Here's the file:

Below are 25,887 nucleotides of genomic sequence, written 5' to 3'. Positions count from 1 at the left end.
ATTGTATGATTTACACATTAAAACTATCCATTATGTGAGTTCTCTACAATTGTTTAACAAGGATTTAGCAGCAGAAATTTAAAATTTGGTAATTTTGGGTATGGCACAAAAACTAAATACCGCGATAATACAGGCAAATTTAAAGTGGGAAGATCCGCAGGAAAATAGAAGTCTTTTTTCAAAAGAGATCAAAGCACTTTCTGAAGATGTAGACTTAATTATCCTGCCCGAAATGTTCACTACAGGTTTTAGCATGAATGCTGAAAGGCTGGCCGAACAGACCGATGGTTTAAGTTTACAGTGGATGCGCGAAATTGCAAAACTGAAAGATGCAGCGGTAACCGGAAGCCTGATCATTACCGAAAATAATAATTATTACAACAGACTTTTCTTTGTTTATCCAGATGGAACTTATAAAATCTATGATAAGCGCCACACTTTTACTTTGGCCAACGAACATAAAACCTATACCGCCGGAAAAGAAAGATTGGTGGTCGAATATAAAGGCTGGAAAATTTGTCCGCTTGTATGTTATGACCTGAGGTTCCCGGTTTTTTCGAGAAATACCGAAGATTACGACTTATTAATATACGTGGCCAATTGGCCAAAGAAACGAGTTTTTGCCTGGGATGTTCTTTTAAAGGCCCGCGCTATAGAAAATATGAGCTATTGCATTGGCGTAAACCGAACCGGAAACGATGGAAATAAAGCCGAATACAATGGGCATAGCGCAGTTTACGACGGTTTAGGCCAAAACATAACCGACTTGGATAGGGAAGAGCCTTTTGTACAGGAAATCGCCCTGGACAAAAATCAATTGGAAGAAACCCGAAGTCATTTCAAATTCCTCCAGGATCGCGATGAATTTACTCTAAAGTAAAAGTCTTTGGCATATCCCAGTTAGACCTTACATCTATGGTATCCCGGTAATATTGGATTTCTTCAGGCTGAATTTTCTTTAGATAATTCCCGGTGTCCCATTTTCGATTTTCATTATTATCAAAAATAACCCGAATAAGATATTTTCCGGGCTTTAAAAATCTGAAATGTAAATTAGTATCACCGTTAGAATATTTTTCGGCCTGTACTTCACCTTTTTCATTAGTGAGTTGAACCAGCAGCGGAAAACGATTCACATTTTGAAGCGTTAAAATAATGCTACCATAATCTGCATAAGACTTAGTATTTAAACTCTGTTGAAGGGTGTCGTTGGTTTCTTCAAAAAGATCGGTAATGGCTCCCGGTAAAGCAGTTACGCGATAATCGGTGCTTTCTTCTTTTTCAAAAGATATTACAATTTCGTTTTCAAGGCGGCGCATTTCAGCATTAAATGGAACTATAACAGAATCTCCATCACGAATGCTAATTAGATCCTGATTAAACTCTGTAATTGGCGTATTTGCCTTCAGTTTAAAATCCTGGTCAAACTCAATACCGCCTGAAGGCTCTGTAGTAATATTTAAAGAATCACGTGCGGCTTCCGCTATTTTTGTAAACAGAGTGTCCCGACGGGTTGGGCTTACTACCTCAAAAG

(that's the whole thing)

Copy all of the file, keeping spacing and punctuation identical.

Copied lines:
Below are 25,887 nucleotides of genomic sequence, written 5' to 3'. Positions count from 1 at the left end.
ATTGTATGATTTACACATTAAAACTATCCATTATGTGAGTTCTCTACAATTGTTTAACAAGGATTTAGCAGCAGAAATTTAAAATTTGGTAATTTTGGGTATGGCACAAAAACTAAATACCGCGATAATACAGGCAAATTTAAAGTGGGAAGATCCGCAGGAAAATAGAAGTCTTTTTTCAAAAGAGATCAAAGCACTTTCTGAAGATGTAGACTTAATTATCCTGCCCGAAATGTTCACTACAGGTTTTAGCATGAATGCTGAAAGGCTGGCCGAACAGACCGATGGTTTAAGTTTACAGTGGATGCGCGAAATTGCAAAACTGAAAGATGCAGCGGTAACCGGAAGCCTGATCATTACCGAAAATAATAATTATTACAACAGACTTTTCTTTGTTTATCCAGATGGAACTTATAAAATCTATGATAAGCGCCACACTTTTACTTTGGCCAACGAACATAAAACCTATACCGCCGGAAAAGAAAGATTGGTGGTCGAATATAAAGGCTGGAAAATTTGTCCGCTTGTATGTTATGACCTGAGGTTCCCGGTTTTTTCGAGAAATACCGAAGATTACGACTTATTAATATACGTGGCCAATTGGCCAAAGAAACGAGTTTTTGCCTGGGATGTTCTTTTAAAGGCCCGCGCTATAGAAAATATGAGCTATTGCATTGGCGTAAACCGAACCGGAAACGATGGAAATAAAGCCGAATACAATGGGCATAGCGCAGTTTACGACGGTTTAGGCCAAAACATAACCGACTTGGATAGGGAAGAGCCTTTTGTACAGGAAATCGCCCTGGACAAAAATCAATTGGAAGAAACCCGAAGTCATTTCAAATTCCTCCAGGATCGCGATGAATTTACTCTAAAGTAAAAGTCTTTGGCATATCCCAGTTAGACCTTACATCTATGGTATCCCGGTAATATTGGATTTCTTCAGGCTGAATTTTCTTTAGATAATTCCCGGTGTCCCATTTTCGATTTTCATTATTATCAAAAATAACCCGAATAAGATATTTTCCGGGCTTTAAAAATCTGAAATGTAAATTAGTATCACCGTTAGAATATTTTTCGGCCTGTACTTCACCTTTTTCATTAGTGAGTTGAACCAGCAGCGGAAAACGATTCACATTTTGAAGCGTTAAAATAATGCTACCATAATCTGCATAAGACTTAGTATTTAAACTCTGTTGAAGGGTGTCGTTGGTTTCTTCAAAAAGATCGGTAATGGCTCCCGGTAAAGCAGTTACGCGATAATCGGTGCTTTCTTCTTTTTCAAAAGATATTACAATTTCGTTTTCAAGGCGGCGCATTTCAGCATTAAATGGAACTATAACAGAATCTCCATCACGAATGCTAATTAGATCCTGATTAAACTCTGTAATTGGCGTATTTGCCTTCAGTTTAAAATCCTGGTCAAACTCAATACCGCCTGAAGGCTCTGTAGTAATATTTAAAGAATCACGTGCGGCTTCCGCTATTTTTGTAAACAGAGTGTCCCGACGGGTTGGGCTTACTACCTCAAAAG